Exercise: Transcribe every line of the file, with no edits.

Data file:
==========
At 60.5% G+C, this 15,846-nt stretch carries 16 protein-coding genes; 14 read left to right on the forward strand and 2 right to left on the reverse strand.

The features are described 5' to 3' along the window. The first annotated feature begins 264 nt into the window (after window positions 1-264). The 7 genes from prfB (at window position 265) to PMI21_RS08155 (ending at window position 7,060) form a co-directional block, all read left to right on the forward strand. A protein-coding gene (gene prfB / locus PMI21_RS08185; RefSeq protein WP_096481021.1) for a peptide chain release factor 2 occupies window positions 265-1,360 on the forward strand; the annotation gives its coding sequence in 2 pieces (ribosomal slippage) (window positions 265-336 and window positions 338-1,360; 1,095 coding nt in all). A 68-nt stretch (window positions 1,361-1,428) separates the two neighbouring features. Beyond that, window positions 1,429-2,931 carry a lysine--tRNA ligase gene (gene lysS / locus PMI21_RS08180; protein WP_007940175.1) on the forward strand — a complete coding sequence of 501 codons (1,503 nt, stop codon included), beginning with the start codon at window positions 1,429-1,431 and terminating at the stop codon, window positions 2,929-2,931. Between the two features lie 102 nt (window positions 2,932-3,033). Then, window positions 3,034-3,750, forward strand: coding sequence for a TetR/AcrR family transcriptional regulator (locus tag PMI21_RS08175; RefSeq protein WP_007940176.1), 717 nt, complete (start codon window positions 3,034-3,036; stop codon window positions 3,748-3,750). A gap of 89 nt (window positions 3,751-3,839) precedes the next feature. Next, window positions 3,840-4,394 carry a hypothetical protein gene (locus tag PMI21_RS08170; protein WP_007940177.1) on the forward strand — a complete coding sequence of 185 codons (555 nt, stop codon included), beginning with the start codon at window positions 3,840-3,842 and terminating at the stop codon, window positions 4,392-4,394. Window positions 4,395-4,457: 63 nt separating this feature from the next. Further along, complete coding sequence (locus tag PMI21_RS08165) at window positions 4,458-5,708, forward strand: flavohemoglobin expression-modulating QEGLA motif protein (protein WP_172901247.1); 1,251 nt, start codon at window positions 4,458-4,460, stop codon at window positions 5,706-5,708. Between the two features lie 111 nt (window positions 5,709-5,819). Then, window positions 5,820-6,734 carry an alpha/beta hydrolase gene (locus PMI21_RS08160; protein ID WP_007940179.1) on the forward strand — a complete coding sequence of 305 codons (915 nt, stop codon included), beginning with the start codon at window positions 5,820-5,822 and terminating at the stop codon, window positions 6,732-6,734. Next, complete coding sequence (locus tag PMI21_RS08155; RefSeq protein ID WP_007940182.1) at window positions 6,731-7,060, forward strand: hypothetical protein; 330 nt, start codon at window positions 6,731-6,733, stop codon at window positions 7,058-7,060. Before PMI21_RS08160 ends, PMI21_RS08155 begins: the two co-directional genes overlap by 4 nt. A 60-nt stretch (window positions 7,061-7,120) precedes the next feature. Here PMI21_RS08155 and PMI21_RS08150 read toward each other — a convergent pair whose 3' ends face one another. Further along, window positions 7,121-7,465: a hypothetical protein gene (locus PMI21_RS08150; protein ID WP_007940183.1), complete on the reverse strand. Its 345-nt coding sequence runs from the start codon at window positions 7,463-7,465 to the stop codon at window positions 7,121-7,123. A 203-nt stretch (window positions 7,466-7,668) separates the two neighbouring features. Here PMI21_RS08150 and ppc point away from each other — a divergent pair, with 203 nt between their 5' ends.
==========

At 60.5% G+C, this 15,846-nt stretch carries 16 protein-coding genes; 14 read left to right on the forward strand and 2 right to left on the reverse strand.

The features are described 5' to 3' along the window. The first annotated feature begins 264 nt into the window (after window positions 1-264). The 7 genes from prfB (at window position 265) to PMI21_RS08155 (ending at window position 7,060) form a co-directional block, all read left to right on the forward strand. A protein-coding gene (gene prfB / locus PMI21_RS08185; RefSeq protein WP_096481021.1) for a peptide chain release factor 2 occupies window positions 265-1,360 on the forward strand; the annotation gives its coding sequence in 2 pieces (ribosomal slippage) (window positions 265-336 and window positions 338-1,360; 1,095 coding nt in all). A 68-nt stretch (window positions 1,361-1,428) separates the two neighbouring features. Beyond that, window positions 1,429-2,931 carry a lysine--tRNA ligase gene (gene lysS / locus PMI21_RS08180; protein WP_007940175.1) on the forward strand — a complete coding sequence of 501 codons (1,503 nt, stop codon included), beginning with the start codon at window positions 1,429-1,431 and terminating at the stop codon, window positions 2,929-2,931. Between the two features lie 102 nt (window positions 2,932-3,033). Then, window positions 3,034-3,750, forward strand: coding sequence for a TetR/AcrR family transcriptional regulator (locus tag PMI21_RS08175; RefSeq protein WP_007940176.1), 717 nt, complete (start codon window positions 3,034-3,036; stop codon window positions 3,748-3,750). A gap of 89 nt (window positions 3,751-3,839) precedes the next feature. Next, window positions 3,840-4,394 carry a hypothetical protein gene (locus tag PMI21_RS08170; protein WP_007940177.1) on the forward strand — a complete coding sequence of 185 codons (555 nt, stop codon included), beginning with the start codon at window positions 3,840-3,842 and terminating at the stop codon, window positions 4,392-4,394. Window positions 4,395-4,457: 63 nt separating this feature from the next. Further along, complete coding sequence (locus tag PMI21_RS08165) at window positions 4,458-5,708, forward strand: flavohemoglobin expression-modulating QEGLA motif protein (protein WP_172901247.1); 1,251 nt, start codon at window positions 4,458-4,460, stop codon at window positions 5,706-5,708. Between the two features lie 111 nt (window positions 5,709-5,819). Then, window positions 5,820-6,734 carry an alpha/beta hydrolase gene (locus PMI21_RS08160; protein ID WP_007940179.1) on the forward strand — a complete coding sequence of 305 codons (915 nt, stop codon included), beginning with the start codon at window positions 5,820-5,822 and terminating at the stop codon, window positions 6,732-6,734. Next, complete coding sequence (locus tag PMI21_RS08155; RefSeq protein ID WP_007940182.1) at window positions 6,731-7,060, forward strand: hypothetical protein; 330 nt, start codon at window positions 6,731-6,733, stop codon at window positions 7,058-7,060. Before PMI21_RS08160 ends, PMI21_RS08155 begins: the two co-directional genes overlap by 4 nt. A 60-nt stretch (window positions 7,061-7,120) precedes the next feature. Here PMI21_RS08155 and PMI21_RS08150 read toward each other — a convergent pair whose 3' ends face one another. Further along, window positions 7,121-7,465: a hypothetical protein gene (locus PMI21_RS08150; protein ID WP_007940183.1), complete on the reverse strand. Its 345-nt coding sequence runs from the start codon at window positions 7,463-7,465 to the stop codon at window positions 7,121-7,123. A 203-nt stretch (window positions 7,466-7,668) separates the two neighbouring features. Here PMI21_RS08150 and ppc point away from each other — a divergent pair, with 203 nt between their 5' ends.